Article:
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Plans to convert Templeton guest house into children’s care home approved

Plans have been submitted to convert the Cross Villa guesthouse, Templeton to a children’s care home (Pic: Google)

AN APPLICATION to convert a roadside guest house to a children’s care home has been approved by Pembrokeshire planners despite concerns by the local community council.

Ruth Stone of children’s charity Action for Children sought a change of use of the Cross Villa guesthouse, Templeton to a children’s home.

The application for the site at the A478 Boars Head pub/C3065 junction, made through agent Sanderson Weatherall, would see a reduction in the number of rooms, from seven to six.

The plans, which include the creation of new link between the main house and annex and associated works, would see five full-time workers employed on-site.

Local community council Templeton objected to the scheme on the grounds of a lack of amenity space for children, a lack of parking, unsuitable boundaries with neighbours, and a lack of a safe footpath access.

The council also said: “This council has long held and been conveying to Pembrokeshire County Council concerns about the general safety for all pedestrians and indeed road users at that junction, with HGVs using the Boar’s Head car park as an additional turning area sometimes from necessity, and the increased traffic in that area.”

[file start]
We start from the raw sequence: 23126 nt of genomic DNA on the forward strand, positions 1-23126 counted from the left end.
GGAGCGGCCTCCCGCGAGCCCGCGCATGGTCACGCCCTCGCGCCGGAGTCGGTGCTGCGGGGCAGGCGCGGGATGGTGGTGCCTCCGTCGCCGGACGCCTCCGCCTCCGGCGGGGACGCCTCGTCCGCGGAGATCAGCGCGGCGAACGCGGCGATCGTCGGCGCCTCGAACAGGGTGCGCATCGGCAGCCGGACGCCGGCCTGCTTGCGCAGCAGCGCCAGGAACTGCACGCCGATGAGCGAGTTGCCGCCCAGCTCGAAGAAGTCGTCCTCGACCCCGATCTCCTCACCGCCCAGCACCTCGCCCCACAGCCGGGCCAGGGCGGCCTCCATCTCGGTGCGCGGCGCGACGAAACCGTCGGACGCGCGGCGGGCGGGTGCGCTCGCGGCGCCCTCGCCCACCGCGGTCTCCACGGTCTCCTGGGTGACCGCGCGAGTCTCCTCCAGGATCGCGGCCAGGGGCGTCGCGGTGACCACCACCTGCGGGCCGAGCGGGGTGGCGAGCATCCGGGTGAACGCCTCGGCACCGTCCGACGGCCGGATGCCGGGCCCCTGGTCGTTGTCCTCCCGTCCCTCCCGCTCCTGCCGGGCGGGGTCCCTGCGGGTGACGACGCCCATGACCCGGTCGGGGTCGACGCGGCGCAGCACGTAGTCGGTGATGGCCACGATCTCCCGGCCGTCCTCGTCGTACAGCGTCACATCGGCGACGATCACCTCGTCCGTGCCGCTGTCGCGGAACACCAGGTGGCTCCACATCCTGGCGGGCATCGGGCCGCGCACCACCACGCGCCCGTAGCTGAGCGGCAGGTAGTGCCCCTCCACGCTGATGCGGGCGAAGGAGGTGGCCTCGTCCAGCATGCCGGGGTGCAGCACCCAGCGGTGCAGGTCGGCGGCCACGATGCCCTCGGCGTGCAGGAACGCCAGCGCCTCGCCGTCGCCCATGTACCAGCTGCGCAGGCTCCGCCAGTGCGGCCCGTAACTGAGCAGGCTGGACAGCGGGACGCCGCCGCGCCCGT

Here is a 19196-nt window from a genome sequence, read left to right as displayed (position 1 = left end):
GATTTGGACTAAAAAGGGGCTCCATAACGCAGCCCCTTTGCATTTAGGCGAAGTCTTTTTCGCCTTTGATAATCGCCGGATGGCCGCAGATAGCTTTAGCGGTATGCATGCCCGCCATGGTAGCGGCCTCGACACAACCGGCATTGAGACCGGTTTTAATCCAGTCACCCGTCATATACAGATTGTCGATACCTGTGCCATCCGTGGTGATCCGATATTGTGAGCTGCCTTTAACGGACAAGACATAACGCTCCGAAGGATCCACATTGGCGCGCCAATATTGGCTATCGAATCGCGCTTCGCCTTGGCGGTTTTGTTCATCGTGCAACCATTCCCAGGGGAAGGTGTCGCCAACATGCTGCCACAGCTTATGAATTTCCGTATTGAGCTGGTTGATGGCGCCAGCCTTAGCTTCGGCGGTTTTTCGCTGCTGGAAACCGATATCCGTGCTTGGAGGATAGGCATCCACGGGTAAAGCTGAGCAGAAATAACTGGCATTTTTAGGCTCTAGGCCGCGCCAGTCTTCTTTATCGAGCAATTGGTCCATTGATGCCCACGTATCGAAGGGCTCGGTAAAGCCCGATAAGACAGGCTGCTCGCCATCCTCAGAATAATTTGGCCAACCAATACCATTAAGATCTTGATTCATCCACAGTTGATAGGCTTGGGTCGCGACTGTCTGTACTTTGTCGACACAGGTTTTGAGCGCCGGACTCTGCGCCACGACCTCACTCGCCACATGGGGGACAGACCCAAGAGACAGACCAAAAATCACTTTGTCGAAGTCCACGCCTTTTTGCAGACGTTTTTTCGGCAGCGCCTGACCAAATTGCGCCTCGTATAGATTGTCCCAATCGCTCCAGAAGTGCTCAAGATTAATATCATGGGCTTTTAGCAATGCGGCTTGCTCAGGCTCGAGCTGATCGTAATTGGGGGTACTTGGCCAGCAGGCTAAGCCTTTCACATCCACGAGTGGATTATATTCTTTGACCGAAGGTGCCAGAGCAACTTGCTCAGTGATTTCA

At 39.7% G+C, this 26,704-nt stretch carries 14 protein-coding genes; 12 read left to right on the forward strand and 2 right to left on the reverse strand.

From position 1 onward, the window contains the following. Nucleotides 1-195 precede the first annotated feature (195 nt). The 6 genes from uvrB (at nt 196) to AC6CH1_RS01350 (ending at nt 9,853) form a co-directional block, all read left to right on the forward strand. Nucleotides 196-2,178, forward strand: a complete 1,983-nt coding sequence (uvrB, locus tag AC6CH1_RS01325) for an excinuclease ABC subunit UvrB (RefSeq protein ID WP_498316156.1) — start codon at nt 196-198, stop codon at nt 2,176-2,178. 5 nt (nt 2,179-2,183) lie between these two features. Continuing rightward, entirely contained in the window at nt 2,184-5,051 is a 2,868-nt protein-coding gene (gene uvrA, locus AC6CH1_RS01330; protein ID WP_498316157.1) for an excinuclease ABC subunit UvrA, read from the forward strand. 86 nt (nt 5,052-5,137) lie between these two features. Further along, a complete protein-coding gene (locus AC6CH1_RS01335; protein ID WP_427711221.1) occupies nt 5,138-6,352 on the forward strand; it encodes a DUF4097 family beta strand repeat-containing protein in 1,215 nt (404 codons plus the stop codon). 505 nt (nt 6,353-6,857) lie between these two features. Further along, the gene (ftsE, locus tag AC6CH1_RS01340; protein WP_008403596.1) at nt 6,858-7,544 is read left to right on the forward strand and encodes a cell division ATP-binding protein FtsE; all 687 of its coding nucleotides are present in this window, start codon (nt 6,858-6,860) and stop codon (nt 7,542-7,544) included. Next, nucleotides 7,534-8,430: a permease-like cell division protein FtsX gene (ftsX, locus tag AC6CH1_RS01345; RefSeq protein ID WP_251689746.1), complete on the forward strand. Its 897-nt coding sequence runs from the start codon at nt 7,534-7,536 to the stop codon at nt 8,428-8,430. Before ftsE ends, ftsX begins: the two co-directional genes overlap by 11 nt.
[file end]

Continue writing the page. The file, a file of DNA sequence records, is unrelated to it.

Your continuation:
A report for planners said the application was accompanied by a statement setting out the need for the facility, saying the number of children in the care system has significantly risen in recent years, with 2023 being the highest to date.

The Welsh Government (WG) focus is to provide care via the public sector, charitable or not‐for‐profit organisations.

“This will require sufficient placements within the not-for-profit sector by ensuring adequate placements within Wales, with the aim, where possible to place children closer to home,” the report says.

“In regard to Pembrokeshire, the number of children looked after by the authority has increased year-on-year since 2017 putting significant pressure on childcare teams and the use of not-for-profit organisations for additional support for space.”

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It added: “It would appear that as there is a year-on-year growth of children requiring care within Pembrokeshire, with an emphasis on not-for-profit facilities, there is a clear and identified need for the provision in this location.”

The application was conditionally approved by planning officers.

Action for Children – originally the National Children’s Home – was created following the experiences of minister Reverend Dr Thomas Bowman Stephenson who, in 1869, saw children living rough under the arches of Waterloo Station.

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